The final Mount Olympus track is the worst with a series of hairpin turns linked by brief straightaways. The problem is not just the fact that the bends are at the top of hills or that the AI drivers rarely have difficulties with them, but more that the colour schemes are badly chosen. The track is often made up of light rainbow colours against a light sky background with gold railings; it’s often hard to tell you’re hitting the bend until you’ve come to a stop against a wall or flown off into space. Add the fact that the reverse control takes a few seconds to engage and you’re lucky to place anything other than dead last.

Wii Remote and Nunchuk are the only supported controls which seems an odd choice given this game was originally on a system using a controller similar to the Classic Controller. The omission of any alternative control schemes will make getting a 4-player game going (no online play is supported) more challenging, but the controls are well implemented. A on the Remote is the accelerator, B activates bonus items, Z is brake/reverse and C jumps (alternatively move the Remote upward) — though jumping is something I didn’t see much use for during the game. The Nunchuk control stick steers and, in a great implementation of motion control, tilting the Nunchuk allows for a “drift” manoeuvre that’s intuitive and makes racing the non-Olympian tracks a lot of fun.

There’s no camera control, but you can change view by pressing down on the D-Pad to see behind your chariot and up for another alternate view, but if you can press up on the D-Pad whilst accelerating I’ll shake your hand! As with the lack of controller options the lack of configuration options is strange in its omission, though the game works well enough with the default button layout.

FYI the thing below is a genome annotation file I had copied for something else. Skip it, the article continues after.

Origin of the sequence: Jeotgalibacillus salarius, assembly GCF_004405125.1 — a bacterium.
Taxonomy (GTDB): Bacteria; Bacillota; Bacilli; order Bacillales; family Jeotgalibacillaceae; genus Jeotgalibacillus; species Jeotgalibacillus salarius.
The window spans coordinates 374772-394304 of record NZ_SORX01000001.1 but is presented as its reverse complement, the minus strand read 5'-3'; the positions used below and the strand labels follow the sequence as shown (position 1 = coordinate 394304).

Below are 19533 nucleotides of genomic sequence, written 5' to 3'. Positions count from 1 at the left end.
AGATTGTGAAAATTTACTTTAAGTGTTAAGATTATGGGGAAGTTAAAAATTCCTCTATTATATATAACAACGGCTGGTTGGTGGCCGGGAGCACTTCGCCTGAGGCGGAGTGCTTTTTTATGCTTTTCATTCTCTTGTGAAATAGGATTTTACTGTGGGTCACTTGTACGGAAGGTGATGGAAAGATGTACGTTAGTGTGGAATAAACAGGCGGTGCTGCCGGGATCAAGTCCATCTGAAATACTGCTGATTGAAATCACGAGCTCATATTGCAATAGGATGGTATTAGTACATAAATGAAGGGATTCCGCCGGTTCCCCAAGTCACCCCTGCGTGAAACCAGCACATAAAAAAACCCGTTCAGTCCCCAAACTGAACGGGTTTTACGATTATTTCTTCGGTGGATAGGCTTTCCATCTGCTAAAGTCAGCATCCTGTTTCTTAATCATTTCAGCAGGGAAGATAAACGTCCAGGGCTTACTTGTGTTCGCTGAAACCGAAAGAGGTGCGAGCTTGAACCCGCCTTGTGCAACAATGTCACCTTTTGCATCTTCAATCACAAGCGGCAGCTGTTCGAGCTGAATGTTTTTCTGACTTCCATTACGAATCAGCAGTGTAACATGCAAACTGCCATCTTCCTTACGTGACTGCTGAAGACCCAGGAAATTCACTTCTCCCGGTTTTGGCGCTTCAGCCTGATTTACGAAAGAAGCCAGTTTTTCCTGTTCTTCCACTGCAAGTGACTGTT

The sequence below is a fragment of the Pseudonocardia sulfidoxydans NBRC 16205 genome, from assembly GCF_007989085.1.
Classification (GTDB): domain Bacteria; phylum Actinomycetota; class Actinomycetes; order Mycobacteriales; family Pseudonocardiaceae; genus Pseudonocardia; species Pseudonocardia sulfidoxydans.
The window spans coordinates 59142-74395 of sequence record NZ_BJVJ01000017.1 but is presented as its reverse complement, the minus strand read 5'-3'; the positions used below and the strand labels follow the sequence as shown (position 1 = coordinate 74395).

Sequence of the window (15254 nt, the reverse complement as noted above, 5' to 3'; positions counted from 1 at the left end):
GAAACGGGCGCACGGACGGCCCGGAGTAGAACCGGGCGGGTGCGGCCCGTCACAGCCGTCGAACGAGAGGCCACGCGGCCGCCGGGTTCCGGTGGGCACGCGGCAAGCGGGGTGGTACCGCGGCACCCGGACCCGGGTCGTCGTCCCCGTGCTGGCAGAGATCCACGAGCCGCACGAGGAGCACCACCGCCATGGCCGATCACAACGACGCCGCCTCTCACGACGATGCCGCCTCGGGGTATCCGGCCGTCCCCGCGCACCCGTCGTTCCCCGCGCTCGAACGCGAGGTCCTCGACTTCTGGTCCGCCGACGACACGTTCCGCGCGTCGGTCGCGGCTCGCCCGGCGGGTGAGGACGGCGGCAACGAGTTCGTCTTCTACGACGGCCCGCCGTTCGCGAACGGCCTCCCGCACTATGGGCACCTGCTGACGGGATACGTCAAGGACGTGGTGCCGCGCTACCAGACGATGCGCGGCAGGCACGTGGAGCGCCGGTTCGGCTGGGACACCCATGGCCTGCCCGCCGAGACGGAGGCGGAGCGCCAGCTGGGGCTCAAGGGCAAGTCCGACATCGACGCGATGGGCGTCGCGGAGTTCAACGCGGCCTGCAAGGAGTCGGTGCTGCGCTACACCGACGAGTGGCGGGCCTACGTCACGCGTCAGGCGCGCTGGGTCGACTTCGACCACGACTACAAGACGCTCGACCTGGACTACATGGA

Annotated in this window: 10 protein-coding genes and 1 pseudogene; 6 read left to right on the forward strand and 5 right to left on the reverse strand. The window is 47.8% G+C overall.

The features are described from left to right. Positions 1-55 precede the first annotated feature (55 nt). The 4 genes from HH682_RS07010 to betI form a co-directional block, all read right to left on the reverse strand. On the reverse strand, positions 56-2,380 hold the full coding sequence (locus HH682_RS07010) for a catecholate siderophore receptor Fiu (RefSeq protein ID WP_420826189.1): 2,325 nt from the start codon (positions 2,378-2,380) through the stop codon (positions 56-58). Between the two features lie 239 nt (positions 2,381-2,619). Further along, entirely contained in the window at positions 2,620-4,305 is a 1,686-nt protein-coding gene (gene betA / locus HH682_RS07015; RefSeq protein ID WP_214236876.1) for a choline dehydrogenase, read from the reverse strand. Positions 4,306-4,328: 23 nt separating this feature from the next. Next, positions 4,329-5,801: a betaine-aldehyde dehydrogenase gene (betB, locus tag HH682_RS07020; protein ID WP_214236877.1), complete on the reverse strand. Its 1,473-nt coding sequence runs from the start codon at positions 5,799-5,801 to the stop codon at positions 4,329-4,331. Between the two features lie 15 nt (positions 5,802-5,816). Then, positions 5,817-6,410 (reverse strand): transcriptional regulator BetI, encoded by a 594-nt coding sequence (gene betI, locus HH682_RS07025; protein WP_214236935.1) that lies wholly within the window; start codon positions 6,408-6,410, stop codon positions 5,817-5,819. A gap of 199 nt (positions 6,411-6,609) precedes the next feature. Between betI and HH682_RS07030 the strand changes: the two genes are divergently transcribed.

If you want a change from going up against other racers you can also go for high scores in the Time Trials which features the full selection of unlocked tracks. It’s missing a 1st place ghost racer to spur you on towards a better result, but if you want to simply see how fast you can run through a given track it does the job. There is selectable difficulty, though opponents offer a decent challenge at the Normal difficulty setting. It’s a bit annoying that the high score tables simply present initials and times regardless of difficulty chosen; taking away from score attacking a bit.

The main multiplayer addition is Battle mode where up to four players can fight it out in one of five themed arenas based up on the tracks. Bonus items are scattered about with which to dispatch your friends/foes. Each match is a last-man-standing affair where each player is knocked out after taking three hits and the last one remaining wins. A nice extra if you want a change from racing.

Neko has done a great job in bringing a retail PS2 title to WiiWare and the game stands out as a result. There’s nothing really competing with it on the service presently, though that will change when Super Mario Kart eventually gets released to the Virtual Console outside of Japan. Noted issues aside, it’s a fun racing experience on the Wii at a great price and definitely worth a punt.